An Abbotsford mother wants answers from her son’s school about why her 11-year-old was sent home alone with what appeared to be stroke-like symptoms.
Amanda Broad says her son Caleb told his teacher at Abbotsford Middle School that his left arm and face were tingling just before the end of the school day on Monday.
She says the teacher remarked that Caleb was slurring and the left side of his face looked frozen.
When the teacher asked Caleb if he felt okay, the 11-year-old said yes. His teacher told him to go home and tell his mother.
“My son did not make it home,” Broad said. “He ended up calling me dazed, confused, very scared, shaken up and just like, ‘Mom I’m lost. I don’t know how I got here. I thought I was walking straight. What’s happening with me? What’s wrong with me?'”
Broad eventually found him wandering quite a distance from school.
“Caleb was extremely pale,” she said. “His eyes were dilated. He didn’t have any memory of how he got to where he was, and he just kept saying, ‘Mom, I’m scared, I’m scared.'”
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Caleb was rushed to Abbotsford Hospital, then transferred to BC Children’s Hospital in Vancouver. While it initially appeared he had suffered a stroke, Caleb has since been diagnosed with a hemiplegic migraine, which is rare in children.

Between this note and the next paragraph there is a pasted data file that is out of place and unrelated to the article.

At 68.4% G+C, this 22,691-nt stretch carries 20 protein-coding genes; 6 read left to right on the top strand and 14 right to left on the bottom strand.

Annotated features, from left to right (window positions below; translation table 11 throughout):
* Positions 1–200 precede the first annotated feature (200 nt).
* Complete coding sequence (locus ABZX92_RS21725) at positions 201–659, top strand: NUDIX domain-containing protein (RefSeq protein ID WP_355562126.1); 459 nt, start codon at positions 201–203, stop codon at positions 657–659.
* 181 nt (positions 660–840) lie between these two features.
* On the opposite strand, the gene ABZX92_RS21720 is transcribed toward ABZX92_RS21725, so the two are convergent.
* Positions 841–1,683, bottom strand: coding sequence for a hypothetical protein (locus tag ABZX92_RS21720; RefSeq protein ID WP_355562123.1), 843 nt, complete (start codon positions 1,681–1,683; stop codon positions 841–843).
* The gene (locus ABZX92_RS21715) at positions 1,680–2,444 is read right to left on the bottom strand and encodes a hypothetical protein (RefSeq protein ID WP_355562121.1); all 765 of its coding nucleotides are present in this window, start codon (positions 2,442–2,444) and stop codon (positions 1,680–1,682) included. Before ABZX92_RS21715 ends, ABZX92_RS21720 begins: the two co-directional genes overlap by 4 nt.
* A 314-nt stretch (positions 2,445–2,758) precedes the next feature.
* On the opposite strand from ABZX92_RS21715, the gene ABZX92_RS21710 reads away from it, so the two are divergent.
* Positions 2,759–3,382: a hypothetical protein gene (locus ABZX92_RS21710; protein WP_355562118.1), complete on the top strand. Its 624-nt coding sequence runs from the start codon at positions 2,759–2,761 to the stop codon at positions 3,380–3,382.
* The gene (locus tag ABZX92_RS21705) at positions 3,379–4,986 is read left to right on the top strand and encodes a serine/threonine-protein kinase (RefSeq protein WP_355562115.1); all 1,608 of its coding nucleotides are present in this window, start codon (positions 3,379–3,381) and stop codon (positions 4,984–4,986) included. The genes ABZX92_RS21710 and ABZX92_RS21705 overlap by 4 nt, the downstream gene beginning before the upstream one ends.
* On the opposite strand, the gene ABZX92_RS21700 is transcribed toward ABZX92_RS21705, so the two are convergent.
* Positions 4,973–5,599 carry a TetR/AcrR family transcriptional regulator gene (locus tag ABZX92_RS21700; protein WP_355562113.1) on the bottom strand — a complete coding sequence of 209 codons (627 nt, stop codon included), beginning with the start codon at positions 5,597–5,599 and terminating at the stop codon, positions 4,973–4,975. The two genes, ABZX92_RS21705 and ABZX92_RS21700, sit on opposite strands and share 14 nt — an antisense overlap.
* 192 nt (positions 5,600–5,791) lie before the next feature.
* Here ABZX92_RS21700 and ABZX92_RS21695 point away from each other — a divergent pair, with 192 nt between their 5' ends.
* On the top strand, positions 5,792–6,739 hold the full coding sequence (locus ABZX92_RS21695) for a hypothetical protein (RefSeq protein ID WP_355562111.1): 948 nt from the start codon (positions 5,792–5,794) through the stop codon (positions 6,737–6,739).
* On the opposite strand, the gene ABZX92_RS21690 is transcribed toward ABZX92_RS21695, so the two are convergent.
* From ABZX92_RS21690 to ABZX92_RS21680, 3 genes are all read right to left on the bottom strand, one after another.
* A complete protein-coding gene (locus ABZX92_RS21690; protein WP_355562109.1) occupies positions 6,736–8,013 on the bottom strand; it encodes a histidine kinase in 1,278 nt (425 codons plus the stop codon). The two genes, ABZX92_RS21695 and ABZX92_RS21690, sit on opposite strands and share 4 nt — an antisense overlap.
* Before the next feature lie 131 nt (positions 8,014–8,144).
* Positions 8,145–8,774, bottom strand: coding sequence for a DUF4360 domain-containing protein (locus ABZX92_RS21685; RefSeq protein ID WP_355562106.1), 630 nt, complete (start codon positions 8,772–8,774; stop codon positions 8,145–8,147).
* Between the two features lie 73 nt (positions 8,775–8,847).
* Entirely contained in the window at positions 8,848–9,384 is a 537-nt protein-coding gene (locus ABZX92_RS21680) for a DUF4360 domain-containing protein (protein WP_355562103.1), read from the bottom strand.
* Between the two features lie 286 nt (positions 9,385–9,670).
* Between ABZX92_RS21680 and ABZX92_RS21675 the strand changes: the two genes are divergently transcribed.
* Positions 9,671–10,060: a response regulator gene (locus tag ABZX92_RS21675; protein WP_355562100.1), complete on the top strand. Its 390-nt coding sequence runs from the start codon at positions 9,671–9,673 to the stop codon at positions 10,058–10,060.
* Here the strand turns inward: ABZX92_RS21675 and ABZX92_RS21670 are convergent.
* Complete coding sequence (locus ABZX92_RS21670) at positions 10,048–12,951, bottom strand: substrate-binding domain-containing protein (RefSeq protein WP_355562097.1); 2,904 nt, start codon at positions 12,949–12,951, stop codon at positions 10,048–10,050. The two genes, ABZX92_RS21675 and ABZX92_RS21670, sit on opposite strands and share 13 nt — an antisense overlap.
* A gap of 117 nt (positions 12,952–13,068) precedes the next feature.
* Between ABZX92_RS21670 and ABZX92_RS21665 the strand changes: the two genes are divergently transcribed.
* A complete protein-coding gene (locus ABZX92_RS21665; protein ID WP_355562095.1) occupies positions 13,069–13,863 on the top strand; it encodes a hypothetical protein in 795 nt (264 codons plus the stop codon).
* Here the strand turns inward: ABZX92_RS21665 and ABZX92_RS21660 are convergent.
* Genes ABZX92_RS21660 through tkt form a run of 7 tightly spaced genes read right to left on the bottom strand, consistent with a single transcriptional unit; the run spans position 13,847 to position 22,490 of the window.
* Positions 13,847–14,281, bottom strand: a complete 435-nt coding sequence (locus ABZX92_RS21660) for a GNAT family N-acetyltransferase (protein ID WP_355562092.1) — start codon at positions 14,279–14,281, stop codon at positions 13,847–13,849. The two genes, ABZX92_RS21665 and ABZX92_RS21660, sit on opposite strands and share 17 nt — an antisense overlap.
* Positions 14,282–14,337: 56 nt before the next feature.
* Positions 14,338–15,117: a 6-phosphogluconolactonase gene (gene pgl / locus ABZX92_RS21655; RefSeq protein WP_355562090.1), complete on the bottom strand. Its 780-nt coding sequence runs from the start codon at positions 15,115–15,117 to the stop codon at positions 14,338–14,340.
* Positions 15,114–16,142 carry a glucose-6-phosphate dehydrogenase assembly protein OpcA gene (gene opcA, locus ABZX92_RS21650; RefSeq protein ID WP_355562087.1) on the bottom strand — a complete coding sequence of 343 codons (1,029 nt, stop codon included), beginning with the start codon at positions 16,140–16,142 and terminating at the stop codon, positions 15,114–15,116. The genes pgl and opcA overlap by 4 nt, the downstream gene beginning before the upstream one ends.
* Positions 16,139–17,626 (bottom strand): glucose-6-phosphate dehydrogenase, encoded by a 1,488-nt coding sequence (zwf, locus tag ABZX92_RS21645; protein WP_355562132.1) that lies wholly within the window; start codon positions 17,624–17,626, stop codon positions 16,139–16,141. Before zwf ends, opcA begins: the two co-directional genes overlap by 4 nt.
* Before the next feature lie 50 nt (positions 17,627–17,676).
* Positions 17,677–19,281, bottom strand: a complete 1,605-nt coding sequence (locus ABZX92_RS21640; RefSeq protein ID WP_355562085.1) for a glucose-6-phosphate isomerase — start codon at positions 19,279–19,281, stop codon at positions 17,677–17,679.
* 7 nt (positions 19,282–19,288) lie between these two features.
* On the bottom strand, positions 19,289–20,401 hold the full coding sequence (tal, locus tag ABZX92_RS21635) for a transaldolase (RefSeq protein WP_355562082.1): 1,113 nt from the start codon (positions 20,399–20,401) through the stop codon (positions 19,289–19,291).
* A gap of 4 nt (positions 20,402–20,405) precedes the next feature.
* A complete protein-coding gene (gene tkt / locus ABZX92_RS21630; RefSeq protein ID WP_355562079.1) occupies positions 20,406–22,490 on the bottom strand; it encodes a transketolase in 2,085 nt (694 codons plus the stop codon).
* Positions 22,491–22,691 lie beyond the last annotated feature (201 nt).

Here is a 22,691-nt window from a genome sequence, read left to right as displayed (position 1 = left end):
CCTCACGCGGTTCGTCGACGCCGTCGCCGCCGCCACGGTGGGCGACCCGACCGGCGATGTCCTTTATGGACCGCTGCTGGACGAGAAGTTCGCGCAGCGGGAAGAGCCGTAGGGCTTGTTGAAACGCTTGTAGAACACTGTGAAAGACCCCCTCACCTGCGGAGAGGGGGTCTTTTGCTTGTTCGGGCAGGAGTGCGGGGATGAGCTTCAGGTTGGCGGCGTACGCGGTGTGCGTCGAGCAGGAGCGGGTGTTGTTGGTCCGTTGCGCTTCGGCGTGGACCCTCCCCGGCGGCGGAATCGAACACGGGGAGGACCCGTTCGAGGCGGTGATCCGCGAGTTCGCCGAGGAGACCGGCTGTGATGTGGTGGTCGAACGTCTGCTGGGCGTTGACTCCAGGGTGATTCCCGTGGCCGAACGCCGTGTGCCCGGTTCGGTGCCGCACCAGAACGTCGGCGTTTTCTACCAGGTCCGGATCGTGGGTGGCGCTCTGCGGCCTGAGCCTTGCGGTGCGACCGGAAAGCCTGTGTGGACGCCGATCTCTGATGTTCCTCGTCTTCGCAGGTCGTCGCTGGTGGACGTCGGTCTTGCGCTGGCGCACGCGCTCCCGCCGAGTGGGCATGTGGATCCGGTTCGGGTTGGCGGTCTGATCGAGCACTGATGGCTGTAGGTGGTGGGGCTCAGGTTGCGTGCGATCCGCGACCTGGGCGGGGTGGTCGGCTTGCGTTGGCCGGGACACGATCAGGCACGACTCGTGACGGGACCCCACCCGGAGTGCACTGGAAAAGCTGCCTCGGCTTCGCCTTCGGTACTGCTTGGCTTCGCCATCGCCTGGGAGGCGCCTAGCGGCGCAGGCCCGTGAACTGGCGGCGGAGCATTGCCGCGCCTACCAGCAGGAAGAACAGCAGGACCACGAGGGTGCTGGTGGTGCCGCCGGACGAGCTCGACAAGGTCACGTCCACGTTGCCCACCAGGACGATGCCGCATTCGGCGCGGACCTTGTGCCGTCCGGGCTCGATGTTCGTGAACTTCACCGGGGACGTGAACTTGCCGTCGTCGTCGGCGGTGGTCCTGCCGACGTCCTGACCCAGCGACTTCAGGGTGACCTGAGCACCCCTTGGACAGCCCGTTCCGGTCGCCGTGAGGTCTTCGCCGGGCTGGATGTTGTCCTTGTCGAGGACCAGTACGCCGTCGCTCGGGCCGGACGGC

Broad is relieved to have a diagnosis, but now she wants to know why the school didn’t call her.
“The protocol for a child in any kind of medical distress – even the smallest flu-like symptoms – a parent should be called and they are not allowed to leave the school,” she said.
“I think I deserved the decency and the respect for a phone call.”
Broad insists that she doesn’t want the teacher to suffer any repercussions from the incident. Instead, she wants to ensure that staff follow the proper protocols.
“You don’t want the teacher in trouble because this could have happened to anybody. We just want to make sure that the awareness is out there.”
In a statement to Global News, the Abbotsford School District said it is “actively working with our school administration to examine the situation to ensure that district policies for managing student emergencies and health incidents are properly followed.”
Broad says Caleb is recovering and can’t wait to return to the classroom.
“He wants to go back to school,” Broad said. “He loves school.”
— With files from Jennifer Palma